In 1997, the Nevada Supreme Court addressed the tax treatment of common area amenities in the Sun City Summerlin Cmty. Ass’n v. State ex rel. Dep’t. of Taxation, 113 Nev. 835, 944 P.2d 234 (1997). The court held that “[a]lthough the restrictions imposed on the properties do not render them valueless, the restrictions are relevant to valuation of the properties.” In other words, the presence of restrictions on use and alienability do not mandate a particular result (i.e., the property is valueless), but the restrictions must be considered. It converts the legal argument over whether the restrictions must be considered into a valuation issue; do the restrictions make the property less valuable?

Now, 20 years later, the Supreme Court has resolved a second case regarding the common area amenities in Sun City Summerlin. Sun City Cmty. Ass’n, Inc. v. Clark County (Sup. Ct. Case 69411). In this sequel, the Supreme Court reaffirmed that the mere presence of restrictions on use and alienability do not warrant assignment of a “flat, arbitrary value to improvements,” which in this case was $10,000 per parcel. Instead, the determination of value must be based on “the statutory and regulatory methods of finding taxable value.”

Although the community association walked away from both these cases with no reduction in taxable value, the cases point the way for future challenges. They support the proposition that restrictions on use and alienability must be considered in determining value. But, to succeed, the impact these restrictions have on value must be quantified through standard approaches to valuation. With the benefit of these cases and a well-crafted appraisal, successful appeals challenging the valuation of common area amenities can be achieved.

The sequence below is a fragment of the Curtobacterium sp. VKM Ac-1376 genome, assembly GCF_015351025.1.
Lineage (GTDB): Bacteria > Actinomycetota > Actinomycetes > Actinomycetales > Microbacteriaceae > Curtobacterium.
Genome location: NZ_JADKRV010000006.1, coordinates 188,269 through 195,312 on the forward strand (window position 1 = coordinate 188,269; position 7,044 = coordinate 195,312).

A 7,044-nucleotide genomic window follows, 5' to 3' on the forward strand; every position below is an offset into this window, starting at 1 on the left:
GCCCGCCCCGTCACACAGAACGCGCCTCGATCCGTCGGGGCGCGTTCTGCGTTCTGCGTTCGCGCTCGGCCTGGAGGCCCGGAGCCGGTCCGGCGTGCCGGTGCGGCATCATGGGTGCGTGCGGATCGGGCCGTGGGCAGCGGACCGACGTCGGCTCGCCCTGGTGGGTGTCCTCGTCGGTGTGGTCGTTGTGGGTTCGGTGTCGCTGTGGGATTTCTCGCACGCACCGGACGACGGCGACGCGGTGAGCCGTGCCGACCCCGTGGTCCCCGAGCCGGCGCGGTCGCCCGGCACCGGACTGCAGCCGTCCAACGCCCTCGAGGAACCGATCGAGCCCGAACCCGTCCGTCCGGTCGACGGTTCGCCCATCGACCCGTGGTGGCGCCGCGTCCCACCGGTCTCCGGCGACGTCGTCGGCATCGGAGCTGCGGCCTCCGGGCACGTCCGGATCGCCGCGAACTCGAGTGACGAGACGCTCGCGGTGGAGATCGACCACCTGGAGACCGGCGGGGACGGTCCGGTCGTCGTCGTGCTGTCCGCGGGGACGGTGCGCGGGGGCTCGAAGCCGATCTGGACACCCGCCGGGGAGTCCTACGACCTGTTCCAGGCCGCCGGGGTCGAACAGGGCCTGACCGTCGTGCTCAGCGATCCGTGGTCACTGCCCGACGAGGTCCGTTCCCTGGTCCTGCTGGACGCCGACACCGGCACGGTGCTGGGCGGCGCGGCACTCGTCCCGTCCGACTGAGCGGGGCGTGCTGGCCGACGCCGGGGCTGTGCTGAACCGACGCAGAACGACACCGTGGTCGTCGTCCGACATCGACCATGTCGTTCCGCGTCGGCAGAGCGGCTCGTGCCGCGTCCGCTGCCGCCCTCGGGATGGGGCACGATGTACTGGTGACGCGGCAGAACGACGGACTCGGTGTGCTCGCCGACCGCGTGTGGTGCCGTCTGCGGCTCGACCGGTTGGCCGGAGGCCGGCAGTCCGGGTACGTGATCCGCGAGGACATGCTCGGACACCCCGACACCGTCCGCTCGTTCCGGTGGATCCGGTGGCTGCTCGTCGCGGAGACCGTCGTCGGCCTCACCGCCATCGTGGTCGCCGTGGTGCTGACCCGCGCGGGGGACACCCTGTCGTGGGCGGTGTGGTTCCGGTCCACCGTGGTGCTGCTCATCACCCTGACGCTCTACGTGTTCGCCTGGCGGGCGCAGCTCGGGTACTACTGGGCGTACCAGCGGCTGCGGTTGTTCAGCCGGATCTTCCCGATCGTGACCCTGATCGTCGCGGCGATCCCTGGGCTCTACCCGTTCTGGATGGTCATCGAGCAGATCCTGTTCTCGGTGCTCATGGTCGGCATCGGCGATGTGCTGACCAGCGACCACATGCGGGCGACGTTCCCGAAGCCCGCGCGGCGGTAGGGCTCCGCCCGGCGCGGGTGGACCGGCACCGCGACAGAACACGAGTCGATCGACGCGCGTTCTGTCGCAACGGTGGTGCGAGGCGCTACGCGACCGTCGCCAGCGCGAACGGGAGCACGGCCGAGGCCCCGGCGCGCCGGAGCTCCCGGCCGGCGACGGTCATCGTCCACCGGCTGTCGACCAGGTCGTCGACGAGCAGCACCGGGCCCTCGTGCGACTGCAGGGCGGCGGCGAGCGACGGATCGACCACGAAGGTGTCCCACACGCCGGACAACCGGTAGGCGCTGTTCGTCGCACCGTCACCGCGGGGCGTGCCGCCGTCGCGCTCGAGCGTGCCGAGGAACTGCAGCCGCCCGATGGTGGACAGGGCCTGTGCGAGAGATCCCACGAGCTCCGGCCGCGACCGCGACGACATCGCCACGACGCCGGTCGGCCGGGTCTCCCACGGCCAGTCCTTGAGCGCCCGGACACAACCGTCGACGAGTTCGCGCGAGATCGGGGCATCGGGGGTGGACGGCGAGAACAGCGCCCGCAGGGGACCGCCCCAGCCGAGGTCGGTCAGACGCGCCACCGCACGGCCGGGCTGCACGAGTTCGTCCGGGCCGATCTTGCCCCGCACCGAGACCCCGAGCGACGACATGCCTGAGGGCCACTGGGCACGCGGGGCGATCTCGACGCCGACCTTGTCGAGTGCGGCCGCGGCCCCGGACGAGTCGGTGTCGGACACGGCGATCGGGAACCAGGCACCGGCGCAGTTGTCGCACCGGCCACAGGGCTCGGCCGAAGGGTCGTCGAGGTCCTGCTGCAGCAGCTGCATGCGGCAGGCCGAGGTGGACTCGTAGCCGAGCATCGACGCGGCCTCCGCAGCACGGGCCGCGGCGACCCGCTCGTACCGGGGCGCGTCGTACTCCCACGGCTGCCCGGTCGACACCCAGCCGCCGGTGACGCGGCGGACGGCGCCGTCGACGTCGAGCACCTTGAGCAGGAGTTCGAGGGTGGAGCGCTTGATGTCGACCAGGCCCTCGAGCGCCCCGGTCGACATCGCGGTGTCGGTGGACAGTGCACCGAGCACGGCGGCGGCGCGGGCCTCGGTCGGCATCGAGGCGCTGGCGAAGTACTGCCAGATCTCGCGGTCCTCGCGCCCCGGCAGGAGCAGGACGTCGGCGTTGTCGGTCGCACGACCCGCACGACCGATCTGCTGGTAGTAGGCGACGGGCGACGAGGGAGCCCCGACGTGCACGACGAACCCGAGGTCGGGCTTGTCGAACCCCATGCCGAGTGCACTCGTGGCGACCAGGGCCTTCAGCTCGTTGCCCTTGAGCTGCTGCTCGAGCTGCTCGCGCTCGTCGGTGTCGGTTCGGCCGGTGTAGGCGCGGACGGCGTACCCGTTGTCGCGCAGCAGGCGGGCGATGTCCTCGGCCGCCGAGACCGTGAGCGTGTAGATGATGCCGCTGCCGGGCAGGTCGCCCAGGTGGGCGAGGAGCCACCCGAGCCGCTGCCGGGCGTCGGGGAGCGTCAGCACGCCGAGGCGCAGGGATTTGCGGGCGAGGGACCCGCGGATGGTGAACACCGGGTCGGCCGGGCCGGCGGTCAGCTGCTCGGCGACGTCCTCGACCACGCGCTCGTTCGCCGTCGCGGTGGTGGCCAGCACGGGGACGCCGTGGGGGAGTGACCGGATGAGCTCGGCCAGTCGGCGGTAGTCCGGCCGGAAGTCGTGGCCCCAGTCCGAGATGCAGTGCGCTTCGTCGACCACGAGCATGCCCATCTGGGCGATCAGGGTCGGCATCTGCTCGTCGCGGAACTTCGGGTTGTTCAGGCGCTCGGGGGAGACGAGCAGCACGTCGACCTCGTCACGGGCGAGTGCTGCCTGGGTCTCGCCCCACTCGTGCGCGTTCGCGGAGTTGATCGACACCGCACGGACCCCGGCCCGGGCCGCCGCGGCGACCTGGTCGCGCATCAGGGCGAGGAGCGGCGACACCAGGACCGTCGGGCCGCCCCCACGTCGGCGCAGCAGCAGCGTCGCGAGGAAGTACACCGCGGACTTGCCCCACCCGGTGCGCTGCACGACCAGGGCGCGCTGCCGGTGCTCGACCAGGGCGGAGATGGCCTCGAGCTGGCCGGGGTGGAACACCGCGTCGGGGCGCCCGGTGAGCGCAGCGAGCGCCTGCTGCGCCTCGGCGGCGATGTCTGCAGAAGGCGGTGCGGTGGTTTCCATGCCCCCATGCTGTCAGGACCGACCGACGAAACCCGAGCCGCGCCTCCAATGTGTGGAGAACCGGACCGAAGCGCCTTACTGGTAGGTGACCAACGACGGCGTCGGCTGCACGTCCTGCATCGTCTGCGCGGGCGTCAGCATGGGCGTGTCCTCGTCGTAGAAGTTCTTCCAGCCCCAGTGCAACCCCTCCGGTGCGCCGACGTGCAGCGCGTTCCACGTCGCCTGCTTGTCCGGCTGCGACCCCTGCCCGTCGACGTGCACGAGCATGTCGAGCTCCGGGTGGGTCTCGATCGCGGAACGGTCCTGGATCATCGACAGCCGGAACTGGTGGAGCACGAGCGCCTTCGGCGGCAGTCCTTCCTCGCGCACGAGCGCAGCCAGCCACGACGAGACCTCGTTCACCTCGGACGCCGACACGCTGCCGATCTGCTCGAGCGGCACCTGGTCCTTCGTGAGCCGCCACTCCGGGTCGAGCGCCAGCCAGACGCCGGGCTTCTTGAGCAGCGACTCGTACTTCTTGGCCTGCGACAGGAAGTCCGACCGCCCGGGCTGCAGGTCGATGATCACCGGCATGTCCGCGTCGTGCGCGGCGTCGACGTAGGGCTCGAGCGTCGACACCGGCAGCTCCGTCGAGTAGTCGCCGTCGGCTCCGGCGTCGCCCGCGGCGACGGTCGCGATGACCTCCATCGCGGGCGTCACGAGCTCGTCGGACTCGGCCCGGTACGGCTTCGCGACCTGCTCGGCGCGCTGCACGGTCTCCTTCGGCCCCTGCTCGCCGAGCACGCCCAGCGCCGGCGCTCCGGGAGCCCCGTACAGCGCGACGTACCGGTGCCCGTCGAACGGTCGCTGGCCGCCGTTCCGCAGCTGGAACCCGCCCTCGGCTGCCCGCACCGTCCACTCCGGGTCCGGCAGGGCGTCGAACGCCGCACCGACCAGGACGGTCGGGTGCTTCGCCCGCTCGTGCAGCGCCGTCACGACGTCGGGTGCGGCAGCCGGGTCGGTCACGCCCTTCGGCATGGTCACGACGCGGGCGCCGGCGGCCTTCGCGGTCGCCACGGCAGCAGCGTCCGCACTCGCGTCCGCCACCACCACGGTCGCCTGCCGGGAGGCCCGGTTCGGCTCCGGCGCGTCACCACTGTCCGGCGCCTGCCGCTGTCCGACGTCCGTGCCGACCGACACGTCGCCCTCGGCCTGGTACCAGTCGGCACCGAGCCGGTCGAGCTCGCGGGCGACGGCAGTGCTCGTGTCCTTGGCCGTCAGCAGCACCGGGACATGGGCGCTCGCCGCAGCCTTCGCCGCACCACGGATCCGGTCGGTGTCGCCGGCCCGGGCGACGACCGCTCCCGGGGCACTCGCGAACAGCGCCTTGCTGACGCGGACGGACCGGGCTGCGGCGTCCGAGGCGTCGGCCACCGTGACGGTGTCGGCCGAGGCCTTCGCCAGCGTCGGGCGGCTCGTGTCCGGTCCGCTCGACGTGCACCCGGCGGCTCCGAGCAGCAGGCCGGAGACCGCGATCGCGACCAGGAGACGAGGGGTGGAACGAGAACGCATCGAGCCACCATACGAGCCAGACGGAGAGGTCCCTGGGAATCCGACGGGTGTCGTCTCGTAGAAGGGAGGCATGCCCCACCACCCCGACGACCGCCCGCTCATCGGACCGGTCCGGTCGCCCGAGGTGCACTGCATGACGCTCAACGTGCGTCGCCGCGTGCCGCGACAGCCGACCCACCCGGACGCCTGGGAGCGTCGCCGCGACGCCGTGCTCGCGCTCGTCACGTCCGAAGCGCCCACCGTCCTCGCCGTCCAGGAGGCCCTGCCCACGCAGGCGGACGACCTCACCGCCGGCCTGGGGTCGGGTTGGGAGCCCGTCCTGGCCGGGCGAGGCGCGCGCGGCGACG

Paul D. Bancroft
McDonald Carano
American Property Tax Counsel (APTC)

 

UPDATED SEPTEMBER 2016

Nevada Apportions Value of Buildings Leased to the Federal Government

In Nevada, property owned by the federal government is exempt from property tax, while property leased to the federal government is not.  However, many properties leased to the federal government are built to specifications required by the government and upon completion are leased to the government for long terms.  Under the construction contracts for these buildings it is common for the federal government to own a portion of the finished improvement.  This split ownership affords the property owner a basis for reducing the property tax value of the improvement.

In Nevada, improvements to real property are valued at replacement cost, less depreciation.  The determination of replacement cost is made using the cost manuals published by Marshall & Swift.  And, instead of a market derived depreciation, the legislation requires that improvements be depreciated at the rate of 1.5% per year for fifty years.  The determination of replacement cost, less depreciation, determined in this manner typically includes the value of the entire improvement.  However, if the terms of the construction contract are brought to the attention of the assessor, the value of the government-owned improvements can be treated as exempt from property tax; thereby reducing the value assessed to the property owner.

Paul D. Bancroft
Fennemore Craig P.C.
American Property Tax Counsel (APTC)

 

UPDATED March 2016

Nevada’s Partial Abatement from Property Tax: When is the benefit of an abatement too good?

In Nevada the tax cap limits the amount by which property taxes assessed against a parcel can increase from one year to the next. In enacting this protection for property owners the Legislature established two separate tax caps. There is a fixed tax cap percentage of 3% which applies to owner occupied residential property and some low-income residential rental properties. And, there is a general tax cap percentage (that fluctuates between zero and 8%) which applies to all other properties. The balance struck by the Legislature between property owners desire for a predictable, modest growth in taxes and the need of taxing entities for increased revenue has proved stable, in part, because the general tax cap has always been higher than the residential tax cap. Thereby ensuring some growth in revenue for taxing entities. However, now, for the first time, we will see the general tax cap percentage in Las Vegas fall below the fixed percentage applied to residential properties – causing both tax caps to fall.